Summer just got trippier at the Chase Gallery with its seasonal exhibition, “Summer Daydreams,” running through Sept. 25. The show features three regional artists who work in three different mediums with very distinct styles. Yet their works all share an evocative dream-like quality. Western Washington University associate art professor Seiko Purdue works primarily in fiber to create pieces exploring identity and environment.
Lurking below a heavily trafficked waterway, the discovery highlights how many mysteries still simmer under the sea.
“Sometimes when you’re looking at an area that’s relatively undiscovered, you don’t even know what you might find,” says Western Washington University’s Jackie Caplan-Auerbach, who studies submarine volcanoes. “There are great mysteries in the ocean waiting to be discovered.”
In addition to Vonesh, the co-principal investigators and senior partners include Andy Rost, Ph.D., at Sierra Nevada College, and Denielle Perry, Ph.D., at Northern Arizona University. Other senior personnel include Mathieu Brown at Prescott College; John McLaughlin, Ph.D., of Western Washington University; Tammi Laninga, Ph.D., at Western Washington University; Steve Storck, Ph.D., of the River Management Society; Amanda Rugenski, Ph.D., at the University of Georgia; and Joshua Viers, Ph.D., at University of California, Merced. These schools range from small liberal arts colleges to large research universities.
South Seattle has long been a center of industrial development. But those tech workers who may be looking south for their new bungalow soon? They are pouring into South Lake Union and Ballard, sections of Seattle that once housed lots of industry — industry displaced onto the Duwamish River Valley between 1990 and 2009. That was the conclusion of a 2015 report in the journal Sustainability by Western Washington University professors Troy Abel and Stacy Clauson and Michigan State University researcher Jonah White. The report looked at industrial development within Seattle, drawing on geographical analysis, pollution volume and toxic air emissions research, and Seattle’s land use policies and planning.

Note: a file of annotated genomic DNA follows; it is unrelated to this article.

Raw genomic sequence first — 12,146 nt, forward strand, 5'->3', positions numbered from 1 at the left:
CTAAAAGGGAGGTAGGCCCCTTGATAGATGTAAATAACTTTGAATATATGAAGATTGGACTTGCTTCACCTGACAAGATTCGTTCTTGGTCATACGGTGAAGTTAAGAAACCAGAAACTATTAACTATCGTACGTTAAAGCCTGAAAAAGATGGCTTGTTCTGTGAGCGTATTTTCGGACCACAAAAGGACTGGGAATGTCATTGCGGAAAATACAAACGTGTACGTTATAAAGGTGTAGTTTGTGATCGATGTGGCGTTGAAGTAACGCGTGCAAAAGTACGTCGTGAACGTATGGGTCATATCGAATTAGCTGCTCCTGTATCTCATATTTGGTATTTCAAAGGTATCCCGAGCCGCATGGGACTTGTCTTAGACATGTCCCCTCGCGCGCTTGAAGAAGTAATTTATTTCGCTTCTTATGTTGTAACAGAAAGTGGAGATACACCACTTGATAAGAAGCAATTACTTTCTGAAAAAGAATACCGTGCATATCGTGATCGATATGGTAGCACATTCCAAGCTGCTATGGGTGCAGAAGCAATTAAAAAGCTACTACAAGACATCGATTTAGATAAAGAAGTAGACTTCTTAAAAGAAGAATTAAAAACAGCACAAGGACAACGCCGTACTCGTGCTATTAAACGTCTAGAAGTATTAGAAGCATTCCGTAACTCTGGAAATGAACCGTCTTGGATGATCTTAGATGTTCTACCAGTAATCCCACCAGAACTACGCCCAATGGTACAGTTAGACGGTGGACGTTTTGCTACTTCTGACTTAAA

So what shifted for those Democrats in the past two weeks? Todd Donovan, a professor of political science at Western Washington University, said Trump’s continuing attacks against members of Congress of color likely played a role. On Saturday, Trump laid into Rep. Elijah Cummings of Maryland, calling Cummings’ majority-Black district “a disgusting, rat and rodent infested mess” and saying, “no human being would want to live there.”
On december 1st last year the Royal Canadian Mounted Police arrested Meng Wanzhou, the chief financial officer of Huawei, a Chinese telecoms firm, as she prepared to change planes at Vancouver’s international airport.
Jackie Caplan-Auerbach, a geologist at Western Washington University who studies the seismic signals produced by landslides and avalanches, told Motherboard in an email that the footage of the controlled avalanche didn't bother her as much as other sequences in the behind-the-scenes video.
“I have personal (not scientific) objection to the marketing of hazards," Caplan-Auerbach said. "For example, the video also shows someone filming a volcanic eruption and engaging with sharks (although it's not clear what type of shark)—those are both activities that I'd rather we not encourage."